Bellator CEO Bjorn Rebney: MMA Trumps Boxing. “There’s Not Much Of A Comparison”

Bjorn RebneyLast year was a good year for promotions making their debut on the national stage. Strikeforce continued its growth from a regional player into a powerhouse, but if you are a hardcore fan of the sport, it was probably the little known Bellator promotion that grabbed your attention. Every show, broadcast first on the Spanish language ESPN Deportes and later shown with English commentary on Bellator’s website, seemed to have a collection of whiz bang, action packed fights.

One fight in particular stood out, a fight with the most amazing submission of the entire year. If you haven’t seen Toby Imada’s inverted triangle choke against Jorge Masvidal go here right now, don’t delay, and watch it. It’s the most amazing thing you’ll ever see, with Imada rising from the dead to lock on the submission. It was an incredible moment, but Bellator CEO Bjorn Rebney says the best is yet to come. He doesn’t expect the same quality show when Bellator returns this spring- he expects “a much better show.”

Rebney is quite confident about Bellator’s chances in an increasingly crowded MMA marketplace. And rightfully so. He’s seen many promotions come and go, citing Elite XC, BoDog, and the IFL as case studies of what not to do. In more than a decade promoting boxing, Rebney has learned the tricks of the trade, some the hard way. His first major foray, the “Sugar Ray Leonard Boxing” promotional company, ended up losing its ESPN2 deal to Top Rank and emersed in continous court battles with it’s top fighters Vassiliy Jirov, “Baby” Joe Mesi, and other promoters accusing them of pilfering talent. But it’s these lessons learned that Rebney says have prepared him to help bring MMA to a national audience.

“I learned a lot working in boxing, learning about the drivers of the business, the necessary aspects of the business. I learned about the synergy necessary to make a promotion profitable, things like guaranteed site fees from casinos and licensing deals with television partners like ESPN2. I was able to recruit sponsorships, which is no easy task for combat sports,” Rebney told in an exclusive interview. “I was able to overcome concerns from VP’s of marketing, alleviate their worries so they would embrace the fight game and become not just sponsors but part of a true brand alliance with us. I learned how to work with commissions and how delicate that can be, how to construct a fighter agreement and what fighters want and don’t want. How to make a deal where the fighter makes a ton of money and we make money as well. If you don’t know how to integrate all these drivers, all the facets of the fight game, you will fail.”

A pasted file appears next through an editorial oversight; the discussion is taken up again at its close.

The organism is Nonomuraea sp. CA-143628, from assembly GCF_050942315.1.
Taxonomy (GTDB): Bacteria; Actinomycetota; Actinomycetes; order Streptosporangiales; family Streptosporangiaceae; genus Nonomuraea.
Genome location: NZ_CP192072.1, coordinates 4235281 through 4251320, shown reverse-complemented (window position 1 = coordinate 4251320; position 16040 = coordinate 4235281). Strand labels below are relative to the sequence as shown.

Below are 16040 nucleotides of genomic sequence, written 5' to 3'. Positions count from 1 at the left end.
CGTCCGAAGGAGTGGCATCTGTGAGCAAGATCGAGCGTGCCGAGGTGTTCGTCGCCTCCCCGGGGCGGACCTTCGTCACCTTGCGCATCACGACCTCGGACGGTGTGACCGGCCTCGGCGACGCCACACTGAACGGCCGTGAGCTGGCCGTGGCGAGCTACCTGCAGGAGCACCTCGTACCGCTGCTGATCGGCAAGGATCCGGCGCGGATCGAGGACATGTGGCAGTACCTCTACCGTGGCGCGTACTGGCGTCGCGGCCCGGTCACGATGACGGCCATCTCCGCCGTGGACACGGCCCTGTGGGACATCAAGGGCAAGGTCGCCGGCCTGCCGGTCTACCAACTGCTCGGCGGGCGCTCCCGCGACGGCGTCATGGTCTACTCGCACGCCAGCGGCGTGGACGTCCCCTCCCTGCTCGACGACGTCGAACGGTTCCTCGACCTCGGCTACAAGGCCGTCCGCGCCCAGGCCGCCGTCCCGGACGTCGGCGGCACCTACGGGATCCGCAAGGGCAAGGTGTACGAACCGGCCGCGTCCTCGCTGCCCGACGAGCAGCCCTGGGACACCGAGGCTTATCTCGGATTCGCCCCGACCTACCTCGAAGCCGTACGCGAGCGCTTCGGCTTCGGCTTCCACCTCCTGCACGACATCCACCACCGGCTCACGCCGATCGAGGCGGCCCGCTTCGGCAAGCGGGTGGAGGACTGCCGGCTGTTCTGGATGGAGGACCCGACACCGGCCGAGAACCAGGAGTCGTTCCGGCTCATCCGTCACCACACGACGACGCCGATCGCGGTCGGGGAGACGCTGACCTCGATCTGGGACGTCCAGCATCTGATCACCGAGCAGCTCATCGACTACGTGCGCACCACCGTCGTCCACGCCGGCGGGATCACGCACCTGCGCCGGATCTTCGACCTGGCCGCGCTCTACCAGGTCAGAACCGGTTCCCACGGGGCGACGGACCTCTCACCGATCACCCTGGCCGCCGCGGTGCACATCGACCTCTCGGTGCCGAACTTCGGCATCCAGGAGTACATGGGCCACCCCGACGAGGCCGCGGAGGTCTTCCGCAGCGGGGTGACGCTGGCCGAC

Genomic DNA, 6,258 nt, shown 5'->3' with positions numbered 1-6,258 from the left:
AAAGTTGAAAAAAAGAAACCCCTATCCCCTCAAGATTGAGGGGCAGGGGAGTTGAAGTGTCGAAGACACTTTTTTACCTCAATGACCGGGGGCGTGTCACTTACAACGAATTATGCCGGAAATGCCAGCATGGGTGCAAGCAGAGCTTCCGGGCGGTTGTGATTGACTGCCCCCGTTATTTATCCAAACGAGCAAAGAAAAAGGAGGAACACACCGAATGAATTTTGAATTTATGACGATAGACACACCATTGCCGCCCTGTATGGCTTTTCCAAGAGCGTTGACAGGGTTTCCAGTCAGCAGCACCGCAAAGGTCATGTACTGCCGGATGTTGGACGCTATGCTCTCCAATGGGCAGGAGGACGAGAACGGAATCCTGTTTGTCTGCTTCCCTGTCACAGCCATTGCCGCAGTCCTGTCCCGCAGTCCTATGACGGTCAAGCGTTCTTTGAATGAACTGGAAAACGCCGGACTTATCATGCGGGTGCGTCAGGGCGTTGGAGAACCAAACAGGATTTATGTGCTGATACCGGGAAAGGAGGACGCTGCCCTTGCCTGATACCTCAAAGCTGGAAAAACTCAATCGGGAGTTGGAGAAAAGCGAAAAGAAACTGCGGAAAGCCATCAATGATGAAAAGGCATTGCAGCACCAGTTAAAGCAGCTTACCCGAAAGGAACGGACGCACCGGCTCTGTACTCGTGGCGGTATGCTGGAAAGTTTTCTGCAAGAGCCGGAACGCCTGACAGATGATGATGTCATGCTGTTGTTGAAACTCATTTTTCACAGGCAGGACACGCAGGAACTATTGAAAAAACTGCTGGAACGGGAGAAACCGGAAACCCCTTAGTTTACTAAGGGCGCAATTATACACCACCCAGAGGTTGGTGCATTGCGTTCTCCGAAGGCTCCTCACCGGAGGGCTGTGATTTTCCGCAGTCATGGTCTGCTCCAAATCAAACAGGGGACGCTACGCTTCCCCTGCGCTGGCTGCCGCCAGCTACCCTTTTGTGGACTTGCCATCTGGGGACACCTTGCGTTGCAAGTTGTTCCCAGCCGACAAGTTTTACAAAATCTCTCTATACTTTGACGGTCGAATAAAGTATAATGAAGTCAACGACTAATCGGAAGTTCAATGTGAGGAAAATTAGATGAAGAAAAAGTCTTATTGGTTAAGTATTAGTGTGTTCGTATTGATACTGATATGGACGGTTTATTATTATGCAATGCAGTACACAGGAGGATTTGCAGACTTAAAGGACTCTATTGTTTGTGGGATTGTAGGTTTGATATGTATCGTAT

Rebney understands, just as executives at Zuffa (parent company to the UFC and the WEC) do, that the first building block to a successful promotion is the right television deal. It’s securing this deal that has delayed Bellator’s second season. Their last show was in June of 2009, marking an almost year long odyssey towards a battle plan that would work long term to build a viable company. When the dust settled on negotiations that included almost every network on your cable box, the promotion ended up with an amazing collection of network partners that will potentially push Bellator fights into every home in the country. When Season 2 begins on April 8th, twelve consecutive weeks of fighting will be broadcast live in prime time on Thursday nights on FOX Sports Net. The highlights will then air on NBC and in Spanish on Telemundo on Saturday nights.

“My vision for Bellator involved two factors. One, to reach as many people as humanly possible. With our television alliance including NBC, FoxSports Net, and Telemundo, I think we’ve done that,” Rebney said. “The TV deal we needed to to get done to move forward ended up taking more time then we’d anticipated…I knew we needed to have the television alliance first. We needed to be seen in as many homes as possible if we want to be here in two, four, or ten years from now. Two, I wanted the fighters, through our tournaments, to truly and honestly control their own destiny.”